Yang Joong-Jin, the senior prosecutor for the investigation task force, said they all face charges of "causing death by abandoning (ship), and violation of the country's marine law, the Rescue and Aid at Sea and in the River Act."
Investigators also searched the company that owned the ferry and the home of the man whose family controls it, and conducted a wide-ranging probe into the country's marine industry.
Prosecutors have said that authorities have yet to determine what caused the sinking.
Leading theories include changes made to increase the ferry's passenger capacity, and shifting cargo.
On Friday, investigators checked out the Sewol's sister ship, the Ohamana, and said they found 40 of its life rafts weren't working, emergency slides to help evacuate passengers were inoperable, and equipment to tie down cars and cargo either was nonexistent or didn't work very well.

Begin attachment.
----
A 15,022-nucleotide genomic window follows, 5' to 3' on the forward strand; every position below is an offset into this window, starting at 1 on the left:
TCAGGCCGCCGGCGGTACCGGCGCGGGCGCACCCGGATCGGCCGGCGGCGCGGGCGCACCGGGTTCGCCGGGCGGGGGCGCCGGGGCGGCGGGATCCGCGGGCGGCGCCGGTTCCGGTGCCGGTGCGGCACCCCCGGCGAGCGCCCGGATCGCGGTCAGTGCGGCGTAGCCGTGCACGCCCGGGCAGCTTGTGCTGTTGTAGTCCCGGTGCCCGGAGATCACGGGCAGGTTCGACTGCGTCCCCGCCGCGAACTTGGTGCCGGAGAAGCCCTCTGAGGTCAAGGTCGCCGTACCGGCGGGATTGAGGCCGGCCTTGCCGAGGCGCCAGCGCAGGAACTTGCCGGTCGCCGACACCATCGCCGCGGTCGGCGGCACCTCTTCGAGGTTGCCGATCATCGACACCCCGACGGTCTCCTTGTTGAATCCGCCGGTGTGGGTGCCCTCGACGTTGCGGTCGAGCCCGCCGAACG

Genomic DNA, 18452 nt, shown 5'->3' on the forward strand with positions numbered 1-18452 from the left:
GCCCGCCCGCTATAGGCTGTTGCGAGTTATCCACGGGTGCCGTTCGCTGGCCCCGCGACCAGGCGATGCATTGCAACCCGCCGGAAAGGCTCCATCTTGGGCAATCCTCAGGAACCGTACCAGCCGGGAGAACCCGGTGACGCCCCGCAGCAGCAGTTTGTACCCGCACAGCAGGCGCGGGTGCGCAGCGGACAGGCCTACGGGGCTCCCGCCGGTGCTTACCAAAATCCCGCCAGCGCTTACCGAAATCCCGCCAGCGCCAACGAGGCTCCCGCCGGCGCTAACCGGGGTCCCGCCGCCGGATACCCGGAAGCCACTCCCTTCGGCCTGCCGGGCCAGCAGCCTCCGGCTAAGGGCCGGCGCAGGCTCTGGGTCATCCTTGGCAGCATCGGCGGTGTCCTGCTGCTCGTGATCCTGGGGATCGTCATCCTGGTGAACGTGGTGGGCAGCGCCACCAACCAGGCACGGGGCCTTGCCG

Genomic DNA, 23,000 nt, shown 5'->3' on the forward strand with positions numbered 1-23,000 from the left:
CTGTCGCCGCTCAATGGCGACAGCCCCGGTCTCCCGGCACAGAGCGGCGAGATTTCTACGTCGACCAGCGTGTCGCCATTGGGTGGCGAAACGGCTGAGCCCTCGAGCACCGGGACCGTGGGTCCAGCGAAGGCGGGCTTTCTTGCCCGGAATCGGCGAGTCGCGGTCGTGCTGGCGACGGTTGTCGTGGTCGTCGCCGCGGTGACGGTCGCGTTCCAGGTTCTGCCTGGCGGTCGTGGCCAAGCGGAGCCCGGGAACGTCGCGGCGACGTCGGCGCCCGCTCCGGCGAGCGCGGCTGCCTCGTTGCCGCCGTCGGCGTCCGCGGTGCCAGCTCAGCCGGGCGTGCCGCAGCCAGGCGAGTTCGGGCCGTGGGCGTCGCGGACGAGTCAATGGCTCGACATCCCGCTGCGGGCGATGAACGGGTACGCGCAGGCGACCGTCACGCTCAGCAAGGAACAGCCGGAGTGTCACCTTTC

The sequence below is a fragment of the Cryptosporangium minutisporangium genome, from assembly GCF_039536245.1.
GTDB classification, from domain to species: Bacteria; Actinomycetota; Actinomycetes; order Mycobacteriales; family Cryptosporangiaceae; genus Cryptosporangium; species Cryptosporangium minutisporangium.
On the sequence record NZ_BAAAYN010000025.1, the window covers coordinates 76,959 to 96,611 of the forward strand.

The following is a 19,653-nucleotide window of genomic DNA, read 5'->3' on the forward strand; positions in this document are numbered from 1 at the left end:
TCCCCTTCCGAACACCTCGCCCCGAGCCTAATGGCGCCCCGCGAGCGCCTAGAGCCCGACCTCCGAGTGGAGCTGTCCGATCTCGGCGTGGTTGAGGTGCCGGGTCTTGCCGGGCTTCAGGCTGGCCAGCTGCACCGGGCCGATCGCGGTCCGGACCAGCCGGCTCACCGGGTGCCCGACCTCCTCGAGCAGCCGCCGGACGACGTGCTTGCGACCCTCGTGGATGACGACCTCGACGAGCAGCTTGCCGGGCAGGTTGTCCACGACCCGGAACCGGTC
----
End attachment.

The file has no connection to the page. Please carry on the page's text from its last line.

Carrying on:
Like the Sewol, the Ohamana had been modified to add more passengers, the prosecutor's office said.
Investigators are looking into whether those modifications could have contributed to the Sewol's fate.
Kim Yong-rok, an opposition lawmaker who represents Jindo, an island near where the ship sank, told CNN that modifications to add 117 more passenger cabins to the ship raised the ferry's center of gravity.
On Friday, the South Korean Ministry of Oceans and Fisheries announced it would ask lawmakers to consider legislation prohibiting modifications to ships to increase passenger capacity.
CNN's Nic Robertson reported from Jindo, South Korea. CNN's Ben Brumfield and Greg Botelho reported and wrote from Atlanta. CNN's Neda Farshbaf, Steven Jiang, Bradley Olson and Elena Kim also contributed to this report.